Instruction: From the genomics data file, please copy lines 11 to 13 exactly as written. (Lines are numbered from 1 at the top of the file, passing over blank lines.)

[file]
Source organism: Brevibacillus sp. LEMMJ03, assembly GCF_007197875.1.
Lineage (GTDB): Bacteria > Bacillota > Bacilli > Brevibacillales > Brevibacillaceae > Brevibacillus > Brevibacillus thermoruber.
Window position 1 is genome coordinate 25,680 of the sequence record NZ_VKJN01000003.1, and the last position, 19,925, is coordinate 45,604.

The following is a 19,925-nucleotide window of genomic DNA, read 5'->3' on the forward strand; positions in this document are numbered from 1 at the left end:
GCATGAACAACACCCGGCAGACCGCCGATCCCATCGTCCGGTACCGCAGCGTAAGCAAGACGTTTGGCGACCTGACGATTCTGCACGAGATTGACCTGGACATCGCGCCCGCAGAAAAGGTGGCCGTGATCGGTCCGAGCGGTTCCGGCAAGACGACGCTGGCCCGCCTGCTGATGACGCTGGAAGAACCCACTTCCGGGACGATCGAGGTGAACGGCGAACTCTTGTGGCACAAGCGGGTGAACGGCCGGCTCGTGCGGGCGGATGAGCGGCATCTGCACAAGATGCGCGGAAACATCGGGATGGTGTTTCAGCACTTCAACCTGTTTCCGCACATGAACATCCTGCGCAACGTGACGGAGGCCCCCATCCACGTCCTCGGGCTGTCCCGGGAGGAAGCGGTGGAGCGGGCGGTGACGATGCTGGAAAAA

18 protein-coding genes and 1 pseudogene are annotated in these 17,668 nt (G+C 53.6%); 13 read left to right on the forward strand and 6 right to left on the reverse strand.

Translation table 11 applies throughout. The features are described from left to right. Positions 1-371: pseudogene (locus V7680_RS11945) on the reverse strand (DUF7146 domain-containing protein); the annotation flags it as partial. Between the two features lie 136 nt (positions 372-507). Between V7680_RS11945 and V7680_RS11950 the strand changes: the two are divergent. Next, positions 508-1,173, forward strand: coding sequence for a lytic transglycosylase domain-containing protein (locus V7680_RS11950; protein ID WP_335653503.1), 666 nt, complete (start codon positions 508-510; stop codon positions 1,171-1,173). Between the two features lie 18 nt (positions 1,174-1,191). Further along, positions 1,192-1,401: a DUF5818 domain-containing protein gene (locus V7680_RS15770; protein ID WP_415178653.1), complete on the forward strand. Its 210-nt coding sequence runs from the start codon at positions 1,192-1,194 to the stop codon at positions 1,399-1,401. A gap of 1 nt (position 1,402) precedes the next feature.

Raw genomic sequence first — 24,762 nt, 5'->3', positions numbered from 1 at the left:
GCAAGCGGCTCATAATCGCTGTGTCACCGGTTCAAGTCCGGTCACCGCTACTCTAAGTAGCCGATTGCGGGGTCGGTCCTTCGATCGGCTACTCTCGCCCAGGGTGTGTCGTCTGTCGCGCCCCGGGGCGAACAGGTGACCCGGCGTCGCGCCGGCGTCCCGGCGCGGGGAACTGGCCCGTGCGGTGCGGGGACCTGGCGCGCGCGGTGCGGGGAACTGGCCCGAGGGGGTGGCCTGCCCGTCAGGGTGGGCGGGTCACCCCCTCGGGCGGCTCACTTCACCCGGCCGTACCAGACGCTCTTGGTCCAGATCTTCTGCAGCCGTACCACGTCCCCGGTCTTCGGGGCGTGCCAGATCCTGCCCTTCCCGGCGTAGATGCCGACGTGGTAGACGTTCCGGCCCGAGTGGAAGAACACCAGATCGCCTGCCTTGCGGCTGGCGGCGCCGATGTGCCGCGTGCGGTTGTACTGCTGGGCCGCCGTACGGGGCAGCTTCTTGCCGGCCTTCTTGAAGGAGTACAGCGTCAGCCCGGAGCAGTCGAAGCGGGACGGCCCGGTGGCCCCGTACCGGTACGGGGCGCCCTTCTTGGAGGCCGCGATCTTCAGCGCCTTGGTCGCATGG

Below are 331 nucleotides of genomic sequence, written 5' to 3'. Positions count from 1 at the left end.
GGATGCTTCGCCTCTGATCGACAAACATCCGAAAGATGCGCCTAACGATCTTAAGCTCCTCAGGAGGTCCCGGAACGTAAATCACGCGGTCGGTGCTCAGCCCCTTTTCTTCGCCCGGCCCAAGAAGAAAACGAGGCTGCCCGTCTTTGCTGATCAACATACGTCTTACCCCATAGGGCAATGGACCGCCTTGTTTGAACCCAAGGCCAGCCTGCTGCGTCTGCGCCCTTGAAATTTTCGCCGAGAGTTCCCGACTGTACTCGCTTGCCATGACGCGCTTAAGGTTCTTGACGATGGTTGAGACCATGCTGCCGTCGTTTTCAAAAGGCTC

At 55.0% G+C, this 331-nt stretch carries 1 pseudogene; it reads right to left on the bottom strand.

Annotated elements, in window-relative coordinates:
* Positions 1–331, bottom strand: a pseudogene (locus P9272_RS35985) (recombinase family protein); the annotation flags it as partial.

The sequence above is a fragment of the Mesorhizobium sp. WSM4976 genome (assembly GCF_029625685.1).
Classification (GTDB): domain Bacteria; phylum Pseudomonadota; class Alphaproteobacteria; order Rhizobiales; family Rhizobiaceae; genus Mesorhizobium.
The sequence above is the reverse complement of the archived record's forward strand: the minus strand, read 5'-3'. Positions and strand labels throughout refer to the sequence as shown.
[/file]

GGATGCTTCGCCTCTGATCGACAAACATCCGAAAGATGCGCCTAACGATCTTAAGCTCCTCAGGAGGTCCCGGAACGTAAATCACGCGGTCGGTGCTCAGCCCCTTTTCTTCGCCCGGCCCAAGAAGAAAACGAGGCTGCCCGTCTTTGCTGATCAACATACGTCTTACCCCATAGGGCAATGGACCGCCTTGTTTGAACCCAAGGCCAGCCTGCTGCGTCTGCGCCCTTGAAATTTTCGCCGAGAGTTCCCGACTGTACTCGCTTGCCATGACGCGCTTAAGGTTCTTGACGATGGTTGAGACCATGCTGCCGTCGTTTTCAAAAGGCTC

At 55.0% G+C, this 331-nt stretch carries 1 pseudogene; it reads right to left on the bottom strand.

Annotated elements, in window-relative coordinates: